Tutorial 01: drawing your first triangle

downloadDownload the ready to use Eclipse project for this tutorial

In this first tutorial we are going to draw the main component of all games: a triangle. Triangles are defined by 3 points in space (vertices) and is the most basic polygon your graphic card can draw, and for a good reason: 3 points in space will always form a plane. This is the bread and butter of computer graphics, so you have to know how to draw them!

Open your main class implementing the GDX ApplicationListener, and import the following to your code:

import com.badlogic.gdx.Gdx;
import com.badlogic.gdx.graphics.GL10;
import com.badlogic.gdx.graphics.Mesh;
import com.badlogic.gdx.graphics.VertexAttribute;
import com.badlogic.gdx.graphics.VertexAttributes.Usage;

Gdx contains a lot of stuff OpenGL related, GL10 wraps OpenGL 1.0 functions, Mesh is a class capables of storing vertices; and the following other two are “options” for your vertices. So the next thing you need in your class is a mesh.

private Mesh mesh;

The next step is very important. That’s where you’re going to define the coordinates of each vertex in your buffer. In the “create” method of your app, let’s go ahead and define a triangle.

  public void create() {
    mesh = new Mesh(true, 3, 3, 
                new VertexAttribute(Usage.Position, 3, "a_position"));          

        mesh.setVertices(new float[] { -0.5f, -0.5f, 0,    //bottom-left
                                       0.5f, -0.5f, 0,    //bottom-right
                                       0, 0.5f, 0 });     //top
        mesh.setIndices(new short[] { 0, 1, 2 });      

But before we get deeper in analyzing what has just been created, let’s also render this triangle. We do that by modifying the render method.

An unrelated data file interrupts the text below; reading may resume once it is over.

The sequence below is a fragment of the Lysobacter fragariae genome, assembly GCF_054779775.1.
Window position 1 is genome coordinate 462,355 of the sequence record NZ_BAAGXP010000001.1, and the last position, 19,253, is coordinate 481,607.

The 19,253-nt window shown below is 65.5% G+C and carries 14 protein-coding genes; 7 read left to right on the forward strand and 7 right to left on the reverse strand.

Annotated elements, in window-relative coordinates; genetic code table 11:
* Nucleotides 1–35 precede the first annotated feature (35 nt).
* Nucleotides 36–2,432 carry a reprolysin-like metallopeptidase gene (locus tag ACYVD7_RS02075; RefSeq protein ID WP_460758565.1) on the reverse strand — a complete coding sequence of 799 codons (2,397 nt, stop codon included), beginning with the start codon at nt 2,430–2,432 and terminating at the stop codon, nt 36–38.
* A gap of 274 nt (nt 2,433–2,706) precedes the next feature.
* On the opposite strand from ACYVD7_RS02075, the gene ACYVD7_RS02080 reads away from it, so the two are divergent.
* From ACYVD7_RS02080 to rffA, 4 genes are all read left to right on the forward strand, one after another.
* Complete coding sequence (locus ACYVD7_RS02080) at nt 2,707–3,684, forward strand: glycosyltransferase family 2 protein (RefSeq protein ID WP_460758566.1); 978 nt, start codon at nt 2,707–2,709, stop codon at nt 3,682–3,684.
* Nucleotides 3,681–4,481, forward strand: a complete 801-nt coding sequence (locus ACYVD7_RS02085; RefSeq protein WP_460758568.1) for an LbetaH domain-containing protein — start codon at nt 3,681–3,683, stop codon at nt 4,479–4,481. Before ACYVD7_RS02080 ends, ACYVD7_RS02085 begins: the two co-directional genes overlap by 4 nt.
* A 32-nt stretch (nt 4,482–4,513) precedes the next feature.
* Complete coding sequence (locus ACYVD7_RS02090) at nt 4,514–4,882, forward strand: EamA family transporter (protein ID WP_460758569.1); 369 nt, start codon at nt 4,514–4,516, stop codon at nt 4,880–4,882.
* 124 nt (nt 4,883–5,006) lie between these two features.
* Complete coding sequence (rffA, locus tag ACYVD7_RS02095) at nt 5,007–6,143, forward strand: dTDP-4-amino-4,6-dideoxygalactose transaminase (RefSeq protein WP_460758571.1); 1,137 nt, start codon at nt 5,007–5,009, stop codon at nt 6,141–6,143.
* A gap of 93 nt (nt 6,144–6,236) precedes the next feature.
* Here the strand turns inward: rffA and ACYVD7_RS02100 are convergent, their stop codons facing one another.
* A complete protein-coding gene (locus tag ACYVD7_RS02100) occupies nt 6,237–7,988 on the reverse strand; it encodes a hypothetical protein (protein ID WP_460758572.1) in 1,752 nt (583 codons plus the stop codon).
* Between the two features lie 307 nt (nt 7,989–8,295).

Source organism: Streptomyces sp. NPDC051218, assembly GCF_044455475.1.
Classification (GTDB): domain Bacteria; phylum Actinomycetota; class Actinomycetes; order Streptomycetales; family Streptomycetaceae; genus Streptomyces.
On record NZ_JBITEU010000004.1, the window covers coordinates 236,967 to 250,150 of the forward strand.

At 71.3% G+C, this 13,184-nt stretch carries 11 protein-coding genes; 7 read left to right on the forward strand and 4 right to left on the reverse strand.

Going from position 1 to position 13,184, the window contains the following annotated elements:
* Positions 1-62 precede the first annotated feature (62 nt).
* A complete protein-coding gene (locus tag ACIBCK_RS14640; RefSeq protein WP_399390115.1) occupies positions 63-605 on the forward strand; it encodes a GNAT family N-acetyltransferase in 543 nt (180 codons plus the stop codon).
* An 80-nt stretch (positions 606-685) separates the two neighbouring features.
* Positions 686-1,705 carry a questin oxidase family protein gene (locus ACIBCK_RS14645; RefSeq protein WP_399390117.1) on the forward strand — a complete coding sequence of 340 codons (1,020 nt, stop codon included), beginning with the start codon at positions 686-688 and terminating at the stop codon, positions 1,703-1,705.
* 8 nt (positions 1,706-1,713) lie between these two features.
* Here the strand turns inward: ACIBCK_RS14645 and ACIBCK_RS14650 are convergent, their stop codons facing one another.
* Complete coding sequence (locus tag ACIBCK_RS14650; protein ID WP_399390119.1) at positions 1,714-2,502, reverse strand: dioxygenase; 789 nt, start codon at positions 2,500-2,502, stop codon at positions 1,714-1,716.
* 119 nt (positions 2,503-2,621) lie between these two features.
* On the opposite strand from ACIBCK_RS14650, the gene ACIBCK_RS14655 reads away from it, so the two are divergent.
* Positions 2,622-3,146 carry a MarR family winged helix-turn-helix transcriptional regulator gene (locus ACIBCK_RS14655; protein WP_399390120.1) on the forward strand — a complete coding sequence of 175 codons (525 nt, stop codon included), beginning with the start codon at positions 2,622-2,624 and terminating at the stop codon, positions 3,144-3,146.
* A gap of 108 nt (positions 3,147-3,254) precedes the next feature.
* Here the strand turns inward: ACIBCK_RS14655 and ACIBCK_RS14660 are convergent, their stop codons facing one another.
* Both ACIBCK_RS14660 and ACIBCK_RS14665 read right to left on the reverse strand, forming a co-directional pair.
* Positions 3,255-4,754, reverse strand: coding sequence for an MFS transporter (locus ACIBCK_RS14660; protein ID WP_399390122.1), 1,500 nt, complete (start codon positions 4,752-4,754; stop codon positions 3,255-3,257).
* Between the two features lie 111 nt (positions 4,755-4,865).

public void render() {
        mesh.render(GL10.GL_TRIANGLES, 0, 3);

You can now proudly run your code:

The Hello World of game programming

Drawing a triangle: the hello world of game programming!

But before we move further, let’s get back on what happen. First we define our triangle in the “create” method. This method is called at the start of your app so you want to place some code that will be needed for the rest of your game here, like defining geometry, loading textures, sounds, etc. etc.

Then in the new Mesh() call, we use several different parameters. The first bool defines if our mesh will be static or not; and fair enough it will be: we won’t move the vertices inside it. The next one defines the number of vertices and indexes. For a triangle, we have 3 vertices and 3 indexes.

We then create the geometry itself in the form of a x, y, z float array for all the points in space. Note that we also have to specify that these coordinates are positions. This may seems obvious but OpenGL doesn’t know by default. A vertex can have a lot of different functions; it could be for instance a UV mapping vertex or a normal vertex, but we’ll come back to that later. The important point to remember is that we need to make OpenGL understand what kind of vertex we are feeding it.

The last thing to see in this bit of code is the concept of indexes. Indexes tell OpenGL in which order we should draw the vertices. In this case it doesn’t matter, we want to draw the first, then 2nd, then 3rd vertex to generate our triangle hence the 0, 1, 2 sequence. This will all make sense once we start drawing our quad.

Once all this geometry has been defined, we draw it in the render() method. With libgdx, you don’t control the game main loop. Instead, the render() method is called at each frame of your game as often as your PC is able to handle. In our case we have two step: clear the screen, draw the triangle. This is done by calling glClear and telling OpenGL to clear the color buffer, then calling the render() method of our quad. You must have noticed that we have to pass as an argument that we want to draw triangles, but it’s because OpenGL is also capable of drawing other primitives, like lines or points.

Our triangle drawn with GL_LINE_LOOP on the left, and with GL_POINTS on the right.

Our triangle drawn with GL_LINE_LOOP on the left, and with GL_POINTS on the right.

In the next tutorial we will learn how to draw a quad!

downloadDownload the ready to use Eclipse project for this tutorial


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